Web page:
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Cyprus, Jaffa, Jerusalem, Alexandria, Cairo and Malta. We have also given Tracts to be distributed by others in Constantinople, Mytilene, Ipsera, Santorin, Crete, Zante and some other places. We know that many of them have been read with interest, and have produced, to a certain extent, a spirit of inquiry. We have conversed with a great number of priests, monks, schoolmasters, pilgrims and other individuals, concerning religion, and have read with them the Scriptures.”
TO MRS. P. F. ANDOVER.
Malta, September 8, 1822. “Dear Madam-I have not much to say about our mission. I often think of Dr. Porter's remark; •You must go prepared to spend ten years in climbing up a smooth perpendicular rock.' I firmly believe we shall gain the top, but I cannot tell how
I fear the present war between the Greeks and Turks will have a discouraging influence on the friends of our mission. It does indeed interrupt, or rather change and modify our operations for the time being; but I consider it only as an evil to be expected occasionally in Turkey, and which should have very little influence on our general plans. Indeed there is seldom a year, in which there is not a civil war or a rebellion in some part of Turkey. This will throw difficulties in the way of missionary efforts. Yet there will always be some door open. The walls can be built even in 'troublous times.' But though there are always disturbances in some part of the vast dominions of the Sultan, yet at some given place you will generally enjoy tranquillity. At Smyrna, for example, there has been no great disturbance before, for forty or fifty years. I cannot say, that this war discourages me in the least degree. I am very anxious to see several more missionaries in this part of the world. If there are any at Anclover who think of coming, tell them not to be dis
couraged. The land is an exceeding good land, and the Lord our God will give it to us for a possession. There is no ground to fear, unless our unbelief should prevent success.
The communication a part of which will soon be introduced, was addressed to the Corresponding Secretary of the Board, dated Malta, October 12, 1822, and contains a summary of Mr. Fisk's missionary labors, while on the Island. The preceding part of the document contains a historical sketch of Malta. From this sketch it appears, that Malta was originally settled by a Phenician colony about 1,500 B. C. It was subjugated in the fifth century of the Christian era by the Vandals and Goths. In the ninth century the Arabs took possession of the place. It was the theatre of some important transactions in the time of the Crusades in the eleventh century, and became subject to the Normans; by whom the Arabs were expelled from the Island. It was afterwards surrendered to the Germans, who retained possession of it about 70 years, when it was taken by Louis IX. of France. In the year 1428, it was attached to the kingdom of Sicily.. Charles V. in the year 1530, established the Knights of St. John of Jerusalem, as the perpetual masters of the Island.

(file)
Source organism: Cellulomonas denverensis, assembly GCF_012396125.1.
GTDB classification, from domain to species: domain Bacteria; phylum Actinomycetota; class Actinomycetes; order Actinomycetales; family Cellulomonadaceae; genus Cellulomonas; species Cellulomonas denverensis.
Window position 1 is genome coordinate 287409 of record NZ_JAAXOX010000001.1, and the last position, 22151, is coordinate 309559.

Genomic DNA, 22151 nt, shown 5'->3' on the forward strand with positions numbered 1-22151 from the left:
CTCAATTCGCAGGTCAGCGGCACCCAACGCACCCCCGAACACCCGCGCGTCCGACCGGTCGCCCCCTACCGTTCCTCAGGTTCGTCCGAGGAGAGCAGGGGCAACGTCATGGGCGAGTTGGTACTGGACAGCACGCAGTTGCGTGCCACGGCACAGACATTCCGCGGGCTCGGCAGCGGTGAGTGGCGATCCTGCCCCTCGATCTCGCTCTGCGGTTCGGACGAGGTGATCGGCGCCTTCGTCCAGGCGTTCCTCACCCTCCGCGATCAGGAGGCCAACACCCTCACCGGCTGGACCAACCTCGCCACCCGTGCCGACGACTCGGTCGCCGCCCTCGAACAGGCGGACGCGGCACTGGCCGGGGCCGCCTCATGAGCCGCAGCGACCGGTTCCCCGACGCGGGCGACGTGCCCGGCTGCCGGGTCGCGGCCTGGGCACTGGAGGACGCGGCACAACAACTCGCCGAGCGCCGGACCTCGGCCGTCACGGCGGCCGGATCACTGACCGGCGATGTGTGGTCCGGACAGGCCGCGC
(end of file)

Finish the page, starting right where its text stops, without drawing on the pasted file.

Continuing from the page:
This Order, founded by Gerard, became very powa erful, had extensive establishments in the Catholie countries, and commanded immense resources. They sustained many vigorous assaults by the Turks, and retained possession of the Island till 1798, when it was taken from them by the French under Bonaparte. The Order was then broken and scattered; and it is believed has almost become extinct. In about three months after the French took possession, the inhabitants of the Island revolted, and Valetta only remained in possession of the conquerors. The English soon blockaded it, and after a long siege
became masters of the Island, to whom it was confirmed by the treaty of 1814.
What follows relates to the present state of Malta and its inhabitants.
“At present, the principal city on the Island is Valetta. It is built entirely of stone, and is consequently exempt from one of the greatest evils to be feared in the cities of the Levant;-viz. fire. It would be almost impossible to burn a house here, if a person should undertake it; and it would be quite impossible that a fire should spread in any part of the town. The streets are in general well paved; and are kept tolerably clean by the labors of convicts, who clear and sweep them regularly, under the direction of soldiers. The houses are, almost without exception, well built and excellent. The churches are nuinerous; and the larger ones particularly are furnished with two or three bells each, and some of them with still more. These are rung almost perpetually. The streets cross : regularly at right angles; and, at the respective corners, are images of the different saints; as St. Augustine, St. Francisco, St. George, the Virgin Mary, &c, Under many of these images there is an inscription, in the name of the bishop of the island, promising forty days indulgence to every one, who shall repeat before the image a Pater Noster, an Ave Maria, &c. I have inquired of two priests, and several others, about the import of this promise; but can get no satisfactory answer. One says, it means forty days earlier release from purgatory.